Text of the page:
People have been celebrating dads for a long time now. The idea of commemorating one’s father goes back to ancient times, and is even in the Old Testament (“Honor your father…as the Lord your God has commanded you”). While many cultures around the world have long had events or observances centered around fatherhood, the concept of Father’s Day as most of us know it today is still relatively new.
Here is a short history of Father’s Day.
History of Father’s Day
On July 5, 1908, in Fairmont, West Virginia, a local Methodist church held a special service to celebrate fathers after a deadly mine explosion had killed hundreds of men the year prior. While this was one of the nation’s first events directly aimed at honoring fathers, it was only a one-time event, and not an annual holiday.
In 1909, a woman from Spokane, Washington, named Sonora Smart Dodd came up with the idea for a day to honor fathers after listening to a Mother’s Day sermon. Dodd’s father was a quiet Civil War veteran. His wife had died giving birth to their sixth child. Mother’s Day had already begun to gain traction as a national holiday, and Dodd felt that fathers were equally deserving of their own special day of celebration.
Dodd spent the following year campaigning for Father’s Day. She visited various local establishments and talked to many government officials with the hopes of gaining support for her idea. Ultimately, she was successful. The first Father’s Day was celebrated in Spokane on June 19, 1910.
Gradually, Father’s Day celebrations began to pop up elsewhere around the country. In 1916, President Woodrow Wilson, the man who had made Mother’s Day an official holiday, came to Spokane to speak at Father’s Day services.
Father’s Day Becomes Official
In the beginning, Father’s Day was actually not all that popular. Ironically, it was men in particular that opposed the idea. It seems that some men felt the sentimental nature of the holiday did not fit with “manliness” or “masculinity”. Many Americans, especially in congress, also viewed the holiday a bit cynically. To some, it was just another attempt to get people to buy stuff they didn’t really need. Some people even wanted to get rid Father’s Day and Mother’s Day altogether. Parents’ Day was proposed as a possible alternative.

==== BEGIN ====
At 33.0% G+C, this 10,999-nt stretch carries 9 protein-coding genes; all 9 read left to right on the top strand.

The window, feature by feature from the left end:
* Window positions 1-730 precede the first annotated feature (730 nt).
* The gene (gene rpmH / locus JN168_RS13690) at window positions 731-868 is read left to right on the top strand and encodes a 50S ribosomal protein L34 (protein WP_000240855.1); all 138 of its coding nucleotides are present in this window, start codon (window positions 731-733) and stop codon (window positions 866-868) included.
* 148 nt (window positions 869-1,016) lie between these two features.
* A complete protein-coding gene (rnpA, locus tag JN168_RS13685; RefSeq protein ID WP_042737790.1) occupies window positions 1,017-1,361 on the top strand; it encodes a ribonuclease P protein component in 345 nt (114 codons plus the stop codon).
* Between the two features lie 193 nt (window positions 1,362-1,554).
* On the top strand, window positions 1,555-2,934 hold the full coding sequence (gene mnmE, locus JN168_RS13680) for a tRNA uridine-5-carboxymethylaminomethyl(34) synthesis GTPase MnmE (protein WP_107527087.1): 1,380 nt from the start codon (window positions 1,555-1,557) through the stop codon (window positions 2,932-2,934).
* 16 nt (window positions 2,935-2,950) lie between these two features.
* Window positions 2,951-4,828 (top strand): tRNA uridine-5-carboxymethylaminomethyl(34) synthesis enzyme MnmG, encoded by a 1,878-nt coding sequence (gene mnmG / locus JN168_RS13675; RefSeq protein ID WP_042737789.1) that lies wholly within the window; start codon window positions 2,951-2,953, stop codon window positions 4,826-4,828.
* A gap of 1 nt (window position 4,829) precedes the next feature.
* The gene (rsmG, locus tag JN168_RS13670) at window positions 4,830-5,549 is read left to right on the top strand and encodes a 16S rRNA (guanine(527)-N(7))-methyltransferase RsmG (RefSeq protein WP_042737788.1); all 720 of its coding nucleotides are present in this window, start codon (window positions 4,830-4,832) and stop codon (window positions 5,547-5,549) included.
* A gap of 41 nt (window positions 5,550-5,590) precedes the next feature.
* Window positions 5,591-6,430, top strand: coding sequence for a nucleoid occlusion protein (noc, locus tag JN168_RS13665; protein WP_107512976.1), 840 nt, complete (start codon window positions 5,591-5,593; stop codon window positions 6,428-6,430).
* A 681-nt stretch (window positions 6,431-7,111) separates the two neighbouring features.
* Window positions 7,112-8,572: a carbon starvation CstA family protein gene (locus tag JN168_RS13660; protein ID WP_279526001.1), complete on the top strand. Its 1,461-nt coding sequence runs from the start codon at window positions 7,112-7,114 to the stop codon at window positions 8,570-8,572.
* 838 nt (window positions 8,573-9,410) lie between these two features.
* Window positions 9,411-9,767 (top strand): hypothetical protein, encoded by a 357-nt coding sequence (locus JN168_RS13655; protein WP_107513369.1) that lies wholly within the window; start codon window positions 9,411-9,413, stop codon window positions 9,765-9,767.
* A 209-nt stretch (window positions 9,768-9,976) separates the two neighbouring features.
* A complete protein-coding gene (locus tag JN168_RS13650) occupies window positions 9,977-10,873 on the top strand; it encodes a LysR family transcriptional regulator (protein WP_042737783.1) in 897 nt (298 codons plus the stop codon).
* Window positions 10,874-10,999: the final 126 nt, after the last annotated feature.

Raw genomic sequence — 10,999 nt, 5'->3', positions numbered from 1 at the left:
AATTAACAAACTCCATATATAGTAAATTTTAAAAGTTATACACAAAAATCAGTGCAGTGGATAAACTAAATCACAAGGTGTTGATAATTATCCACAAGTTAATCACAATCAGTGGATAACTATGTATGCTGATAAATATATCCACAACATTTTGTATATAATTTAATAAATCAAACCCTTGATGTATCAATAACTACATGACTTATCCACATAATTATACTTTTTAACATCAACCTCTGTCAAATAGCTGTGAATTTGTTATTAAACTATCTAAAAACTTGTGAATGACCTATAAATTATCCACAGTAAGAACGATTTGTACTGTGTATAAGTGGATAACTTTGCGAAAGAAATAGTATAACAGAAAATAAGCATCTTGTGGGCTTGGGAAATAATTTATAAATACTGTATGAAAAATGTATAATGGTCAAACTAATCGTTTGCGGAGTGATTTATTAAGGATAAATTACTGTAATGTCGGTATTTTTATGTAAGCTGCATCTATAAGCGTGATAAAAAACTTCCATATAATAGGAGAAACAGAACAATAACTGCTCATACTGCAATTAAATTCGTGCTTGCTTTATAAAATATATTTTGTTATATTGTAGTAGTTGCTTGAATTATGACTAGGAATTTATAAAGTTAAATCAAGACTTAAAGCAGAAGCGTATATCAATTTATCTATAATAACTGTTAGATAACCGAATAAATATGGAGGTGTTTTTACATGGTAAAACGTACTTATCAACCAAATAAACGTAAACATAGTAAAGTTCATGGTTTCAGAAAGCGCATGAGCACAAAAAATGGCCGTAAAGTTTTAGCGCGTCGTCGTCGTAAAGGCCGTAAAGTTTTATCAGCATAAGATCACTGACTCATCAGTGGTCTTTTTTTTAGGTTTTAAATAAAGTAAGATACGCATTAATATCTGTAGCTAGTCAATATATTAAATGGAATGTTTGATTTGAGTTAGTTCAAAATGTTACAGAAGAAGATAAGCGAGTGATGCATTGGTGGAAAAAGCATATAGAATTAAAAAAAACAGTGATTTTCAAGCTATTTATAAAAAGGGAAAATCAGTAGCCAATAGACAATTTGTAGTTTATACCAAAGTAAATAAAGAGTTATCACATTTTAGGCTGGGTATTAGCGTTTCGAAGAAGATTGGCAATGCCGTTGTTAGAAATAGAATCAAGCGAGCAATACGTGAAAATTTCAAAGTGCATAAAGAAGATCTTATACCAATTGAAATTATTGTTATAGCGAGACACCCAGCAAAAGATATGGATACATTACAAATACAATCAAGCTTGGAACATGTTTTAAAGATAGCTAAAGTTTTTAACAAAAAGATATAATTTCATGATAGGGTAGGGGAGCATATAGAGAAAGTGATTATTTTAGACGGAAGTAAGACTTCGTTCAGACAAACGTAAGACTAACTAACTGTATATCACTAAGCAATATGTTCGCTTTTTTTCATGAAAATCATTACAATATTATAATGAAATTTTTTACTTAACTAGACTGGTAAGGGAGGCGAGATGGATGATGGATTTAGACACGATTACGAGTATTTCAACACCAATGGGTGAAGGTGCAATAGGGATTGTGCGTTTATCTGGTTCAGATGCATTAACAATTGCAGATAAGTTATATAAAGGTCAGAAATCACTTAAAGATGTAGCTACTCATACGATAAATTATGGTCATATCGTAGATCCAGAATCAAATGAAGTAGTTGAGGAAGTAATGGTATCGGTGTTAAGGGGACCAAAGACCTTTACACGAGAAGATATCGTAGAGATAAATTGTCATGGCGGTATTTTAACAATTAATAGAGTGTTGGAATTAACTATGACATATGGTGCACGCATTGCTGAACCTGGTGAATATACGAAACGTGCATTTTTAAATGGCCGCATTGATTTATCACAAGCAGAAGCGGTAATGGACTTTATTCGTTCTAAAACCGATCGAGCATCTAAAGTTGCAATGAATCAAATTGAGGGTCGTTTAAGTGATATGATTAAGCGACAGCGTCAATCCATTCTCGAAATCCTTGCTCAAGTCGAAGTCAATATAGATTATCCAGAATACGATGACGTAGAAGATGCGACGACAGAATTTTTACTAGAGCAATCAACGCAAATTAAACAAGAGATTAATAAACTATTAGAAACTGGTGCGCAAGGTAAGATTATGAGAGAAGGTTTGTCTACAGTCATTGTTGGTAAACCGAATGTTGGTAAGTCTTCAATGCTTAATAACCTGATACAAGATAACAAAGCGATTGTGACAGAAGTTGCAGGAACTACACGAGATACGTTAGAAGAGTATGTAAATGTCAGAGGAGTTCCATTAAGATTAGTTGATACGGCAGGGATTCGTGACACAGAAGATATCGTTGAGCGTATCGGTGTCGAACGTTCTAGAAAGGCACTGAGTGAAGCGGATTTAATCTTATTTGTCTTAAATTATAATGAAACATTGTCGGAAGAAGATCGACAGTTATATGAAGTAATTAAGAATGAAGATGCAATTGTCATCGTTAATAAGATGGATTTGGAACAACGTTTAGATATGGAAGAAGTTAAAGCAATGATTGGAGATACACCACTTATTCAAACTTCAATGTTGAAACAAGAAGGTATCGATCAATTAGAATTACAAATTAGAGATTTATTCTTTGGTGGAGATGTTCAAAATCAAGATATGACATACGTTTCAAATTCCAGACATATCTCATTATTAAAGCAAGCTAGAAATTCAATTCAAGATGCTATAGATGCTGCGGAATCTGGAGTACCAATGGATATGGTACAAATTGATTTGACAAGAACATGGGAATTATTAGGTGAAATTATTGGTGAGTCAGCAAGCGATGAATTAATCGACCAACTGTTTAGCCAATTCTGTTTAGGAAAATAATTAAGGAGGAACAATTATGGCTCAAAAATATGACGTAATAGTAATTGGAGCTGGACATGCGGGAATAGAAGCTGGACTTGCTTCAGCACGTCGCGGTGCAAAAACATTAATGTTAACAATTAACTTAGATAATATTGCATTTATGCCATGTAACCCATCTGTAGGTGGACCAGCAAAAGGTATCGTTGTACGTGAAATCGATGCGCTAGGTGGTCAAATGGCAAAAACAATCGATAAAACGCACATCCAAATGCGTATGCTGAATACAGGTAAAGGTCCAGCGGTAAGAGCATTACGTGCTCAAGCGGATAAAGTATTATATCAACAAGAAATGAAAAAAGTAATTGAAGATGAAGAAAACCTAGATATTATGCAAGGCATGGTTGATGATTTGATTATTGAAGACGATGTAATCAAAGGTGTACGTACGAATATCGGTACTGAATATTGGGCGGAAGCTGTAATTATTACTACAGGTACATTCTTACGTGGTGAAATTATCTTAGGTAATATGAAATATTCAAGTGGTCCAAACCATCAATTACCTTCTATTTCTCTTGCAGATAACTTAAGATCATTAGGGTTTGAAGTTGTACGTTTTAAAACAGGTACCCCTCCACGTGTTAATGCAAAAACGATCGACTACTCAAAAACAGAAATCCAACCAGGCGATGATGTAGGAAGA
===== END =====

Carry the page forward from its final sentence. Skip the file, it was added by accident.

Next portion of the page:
Congress spent many decades fighting back against attempts to make Father’s Day an official holiday. However, during the Great Depression, retailers and advertisers began to see commercial opportunities. With many struggling businesses, increased efforts were made to promote the holiday in order to try and boost sales.
By World War II, it was businesses again that tried to increase awareness about the holiday, and consequently many began to sell Father’s Day as a way to honor American troops and support the war effort. It was re-framed into a more masculine holiday. By the end of the war, Father’s Day had spread across the nation.
Finally, in 1956, Congress officially recognized Father’s Day with the passage of a joint resolution. In 1966, President Lyndon B. Johnson made an executive order which secured Father’s Day as the the third Sunday in June. Father’s was made a national holiday in 1972 by President Richard Nixon.
Father’s Day Today
Today, Father’s Day is celebrated in various countries around the world. Many countries honor fatherhood on March 19, a traditional Catholic holiday called St. Joseph’s Day. Others have followed the US and celebrate it on the third Sunday in June.
There is no denying that Father’s Day remains a very commercial holiday. Americans spend billions of dollars on Father’s Day each year. While we’re sure dad will enjoy that tie or box of golf balls, make sure to remember why Sonora Smart Dodd came up with the idea for the holiday in the first place. If you have a great dad or father-figure in your life, let them know just how much you admire and care about them.
Remember, any guy can have it kid, but it takes a real special person to be a father.
Mark Heald is an Associate Product Manager and Sporcle Admin. He enjoys spending time with his family, traveling, and bemoaning the fact the Sonics left Seattle.